Must-Read Money Stories for Wednesday, Jan. 11

by January 11, 2017
Bankrupt clothing retailer American Apparel recently auctioned some of its assets for $88 million, but its stores and brand remain in limbo. (Image "American Apparel" by William Murphy via Flickr, CC license by 2.0.)

Bankrupt clothing retailer American Apparel recently auctioned some of its assets for $88 million, but its stores and brand remain in limbo. (Image “American Apparel” by William Murphy via Flickr, CC license by 2.0.)

Mayer out, new name for Yahoo

Following the anticipated $4.8 billion-sale of its core internet business to Verizon Communications Inc., Yahoo Inc. will change its name to Altaba Inc. while CEO Marissa Mayer and co-founder David Filo will step down from the board of directors, the company disclosed in regulatory filings this week. Altaba—a holding company with primary assets held in Alibaba Group Holding Ltd. and Yahoo Japan—is a combination of the words “Alibaba” and “alternate,” unnamed sources told The Wall Street Journal. The expected changes, however, are less than certain, given two recent large-scale data breaches of Yahoo’s user data. Those events may give Verizon leverage to change terms of the deal or back out entirely.

American Apparel in limbo

Liquidation may be in the foreseeable future for American Apparel, which recently auctioned its intellectual property and other assets to Gilden Activewear Inc. The $88 million deal was part of its second bankruptcy in roughly a year, Bloomberg reported Tuesday. What that means for the retailer’s 100-plus stores, which weren’t included in the transaction with Gilden, its 4,700 employees or the American Apparel brand is unclear. Some of the most profitable locations could be purchased and continue operating under the American Apparel name. But since Gilden chose not to exercise its right to renew leases at the retailer’s two factories and distribution center in Los Angeles, it’s unclear where American Apparel products will be made moving forward.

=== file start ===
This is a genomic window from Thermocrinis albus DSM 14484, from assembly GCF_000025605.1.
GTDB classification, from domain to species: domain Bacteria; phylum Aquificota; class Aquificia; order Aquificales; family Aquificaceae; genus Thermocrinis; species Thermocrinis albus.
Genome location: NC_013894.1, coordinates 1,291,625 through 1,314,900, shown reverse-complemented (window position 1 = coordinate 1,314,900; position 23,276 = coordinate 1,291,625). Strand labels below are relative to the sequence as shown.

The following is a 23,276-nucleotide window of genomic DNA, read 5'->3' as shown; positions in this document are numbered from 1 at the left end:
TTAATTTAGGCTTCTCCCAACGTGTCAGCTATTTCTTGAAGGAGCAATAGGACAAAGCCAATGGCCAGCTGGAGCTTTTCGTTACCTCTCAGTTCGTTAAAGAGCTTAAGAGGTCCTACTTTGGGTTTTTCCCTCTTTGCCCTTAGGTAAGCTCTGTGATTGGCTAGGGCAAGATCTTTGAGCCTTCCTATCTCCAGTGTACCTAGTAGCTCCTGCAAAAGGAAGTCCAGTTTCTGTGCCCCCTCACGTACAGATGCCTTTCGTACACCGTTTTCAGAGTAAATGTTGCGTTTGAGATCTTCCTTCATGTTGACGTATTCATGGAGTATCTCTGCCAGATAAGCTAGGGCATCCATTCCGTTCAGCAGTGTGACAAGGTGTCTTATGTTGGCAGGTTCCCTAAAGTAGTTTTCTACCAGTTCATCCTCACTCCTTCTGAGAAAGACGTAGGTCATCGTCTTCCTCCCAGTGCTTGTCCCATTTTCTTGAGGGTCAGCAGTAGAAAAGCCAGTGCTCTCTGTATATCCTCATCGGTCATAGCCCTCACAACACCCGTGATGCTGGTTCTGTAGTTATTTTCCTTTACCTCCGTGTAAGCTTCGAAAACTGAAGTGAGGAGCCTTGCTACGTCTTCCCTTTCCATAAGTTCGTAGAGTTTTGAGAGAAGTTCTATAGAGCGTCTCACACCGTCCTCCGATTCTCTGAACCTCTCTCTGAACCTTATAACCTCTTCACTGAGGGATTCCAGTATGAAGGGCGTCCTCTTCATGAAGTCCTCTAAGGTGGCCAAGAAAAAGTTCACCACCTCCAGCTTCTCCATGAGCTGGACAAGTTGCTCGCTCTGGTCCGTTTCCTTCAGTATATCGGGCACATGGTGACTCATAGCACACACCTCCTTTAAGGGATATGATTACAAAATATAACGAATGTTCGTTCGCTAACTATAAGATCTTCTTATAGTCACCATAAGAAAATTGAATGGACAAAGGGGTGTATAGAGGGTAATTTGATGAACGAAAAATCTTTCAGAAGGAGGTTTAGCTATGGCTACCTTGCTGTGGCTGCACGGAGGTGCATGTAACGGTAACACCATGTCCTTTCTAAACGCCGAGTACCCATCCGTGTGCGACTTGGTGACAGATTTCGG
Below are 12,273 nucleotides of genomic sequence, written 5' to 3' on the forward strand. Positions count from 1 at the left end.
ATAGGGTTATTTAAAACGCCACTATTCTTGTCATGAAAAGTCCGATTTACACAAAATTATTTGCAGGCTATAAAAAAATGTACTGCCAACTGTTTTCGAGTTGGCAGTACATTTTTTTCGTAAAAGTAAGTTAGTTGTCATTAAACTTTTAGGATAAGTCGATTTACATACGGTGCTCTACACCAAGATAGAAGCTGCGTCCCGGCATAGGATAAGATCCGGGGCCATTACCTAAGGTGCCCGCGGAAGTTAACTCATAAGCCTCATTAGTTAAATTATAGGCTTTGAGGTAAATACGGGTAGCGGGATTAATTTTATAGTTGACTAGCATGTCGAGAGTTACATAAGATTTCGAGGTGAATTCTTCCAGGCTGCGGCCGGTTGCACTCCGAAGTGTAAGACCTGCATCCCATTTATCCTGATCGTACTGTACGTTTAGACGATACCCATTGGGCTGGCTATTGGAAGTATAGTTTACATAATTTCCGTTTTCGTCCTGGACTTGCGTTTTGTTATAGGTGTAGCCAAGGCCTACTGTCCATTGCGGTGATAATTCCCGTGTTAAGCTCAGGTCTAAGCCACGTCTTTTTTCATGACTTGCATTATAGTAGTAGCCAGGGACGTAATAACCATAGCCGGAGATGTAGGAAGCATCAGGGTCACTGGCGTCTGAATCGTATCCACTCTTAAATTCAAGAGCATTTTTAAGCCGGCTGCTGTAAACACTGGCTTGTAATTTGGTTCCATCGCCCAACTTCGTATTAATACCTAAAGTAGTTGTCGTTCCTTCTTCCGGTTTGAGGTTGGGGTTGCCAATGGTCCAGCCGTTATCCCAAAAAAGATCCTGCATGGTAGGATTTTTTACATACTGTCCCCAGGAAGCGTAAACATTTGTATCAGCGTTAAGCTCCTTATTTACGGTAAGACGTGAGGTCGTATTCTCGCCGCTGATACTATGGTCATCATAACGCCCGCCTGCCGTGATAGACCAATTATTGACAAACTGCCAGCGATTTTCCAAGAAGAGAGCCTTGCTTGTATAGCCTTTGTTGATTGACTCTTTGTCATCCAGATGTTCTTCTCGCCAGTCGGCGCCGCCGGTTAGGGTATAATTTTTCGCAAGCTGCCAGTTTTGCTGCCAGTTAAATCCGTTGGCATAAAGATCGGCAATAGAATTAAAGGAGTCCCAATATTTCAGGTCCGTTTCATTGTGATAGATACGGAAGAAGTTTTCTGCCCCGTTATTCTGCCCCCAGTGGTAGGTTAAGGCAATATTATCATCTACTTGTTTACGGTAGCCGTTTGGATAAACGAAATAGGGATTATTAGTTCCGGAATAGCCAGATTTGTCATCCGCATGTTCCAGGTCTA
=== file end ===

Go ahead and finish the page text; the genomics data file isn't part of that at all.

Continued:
Valeant eases debt with L’Oreal deal

In a move aimed at easing a $30 billion-debt load, Canadian pharmaceutical giant Valeant announced plans to unload a batch of its skincare products and its cancer-treatment business. The separate deals were made with French cosmetics company L’Oreal and China-based Sanpower Group, respectively, according to Bloomberg. Investors and analysts say the two deals, worth a combined $2.1 billion, are a solid step forward for Valeant, which saw its stock prices soar following Tuesday’s announcement. It’s some reprieve from the price and accounting scandals and subsequent government investigations that have surrounded Valeant in recent months.

New pay structure for Wells Fargo employees

Wells Fargo & Co.’s clean-up efforts from a bruising scandal that began unfolding in September continued Tuesday, when the banking giant rolled out its plan on how it will pay bank tellers and other branch employees, according to the Los Angeles Times. The plan has been one of the most anticipated changes thus far at Wells Fargo because it eliminates the aggressive sales goals that led employees to open up to 2 million customer accounts without authorization. Moving forward, employees will be incentivized by how often customers use their accounts, rather than how many are opened.